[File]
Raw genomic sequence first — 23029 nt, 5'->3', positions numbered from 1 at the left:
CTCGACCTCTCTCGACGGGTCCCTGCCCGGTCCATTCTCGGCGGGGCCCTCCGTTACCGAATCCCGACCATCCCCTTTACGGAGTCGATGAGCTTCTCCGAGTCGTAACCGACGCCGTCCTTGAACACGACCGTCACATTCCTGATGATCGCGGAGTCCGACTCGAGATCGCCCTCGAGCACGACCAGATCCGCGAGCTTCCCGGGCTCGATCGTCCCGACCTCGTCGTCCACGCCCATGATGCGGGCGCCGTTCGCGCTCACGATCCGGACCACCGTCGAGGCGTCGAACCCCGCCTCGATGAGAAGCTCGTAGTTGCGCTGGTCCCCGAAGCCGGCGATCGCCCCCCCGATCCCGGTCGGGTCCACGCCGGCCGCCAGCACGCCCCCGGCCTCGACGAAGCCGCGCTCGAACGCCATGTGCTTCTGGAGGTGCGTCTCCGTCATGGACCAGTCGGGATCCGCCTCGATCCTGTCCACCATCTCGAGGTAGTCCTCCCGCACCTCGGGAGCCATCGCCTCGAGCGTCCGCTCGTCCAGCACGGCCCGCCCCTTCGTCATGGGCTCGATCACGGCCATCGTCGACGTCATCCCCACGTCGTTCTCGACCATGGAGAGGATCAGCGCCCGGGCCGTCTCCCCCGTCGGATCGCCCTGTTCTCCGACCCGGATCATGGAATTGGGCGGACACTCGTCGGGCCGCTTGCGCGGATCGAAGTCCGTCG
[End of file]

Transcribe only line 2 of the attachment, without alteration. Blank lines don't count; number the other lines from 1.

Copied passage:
CTCGACCTCTCTCGACGGGTCCCTGCCCGGTCCATTCTCGGCGGGGCCCTCCGTTACCGAATCCCGACCATCCCCTTTACGGAGTCGATGAGCTTCTCCGAGTCGTAACCGACGCCGTCCTTGAACACGACCGTCACATTCCTGATGATCGCGGAGTCCGACTCGAGATCGCCCTCGAGCACGACCAGATCCGCGAGCTTCCCGGGCTCGATCGTCCCGACCTCGTCGTCCACGCCCATGATGCGGGCGCCGTTCGCGCTCACGATCCGGACCACCGTCGAGGCGTCGAACCCCGCCTCGATGAGAAGCTCGTAGTTGCGCTGGTCCCCGAAGCCGGCGATCGCCCCCCCGATCCCGGTCGGGTCCACGCCGGCCGCCAGCACGCCCCCGGCCTCGACGAAGCCGCGCTCGAACGCCATGTGCTTCTGGAGGTGCGTCTCCGTCATGGACCAGTCGGGATCCGCCTCGATCCTGTCCACCATCTCGAGGTAGTCCTCCCGCACCTCGGGAGCCATCGCCTCGAGCGTCCGCTCGTCCAGCACGGCCCGCCCCTTCGTCATGGGCTCGATCACGGCCATCGTCGACGTCATCCCCACGTCGTTCTCGACCATGGAGAGGATCAGCGCCCGGGCCGTCTCCCCCGTCGGATCGCCCTGTTCTCCGACCCGGATCATGGAATTGGGCGGACACTCGTCGGGCCGCTTGCGCGGATCGAAGTCCGTCG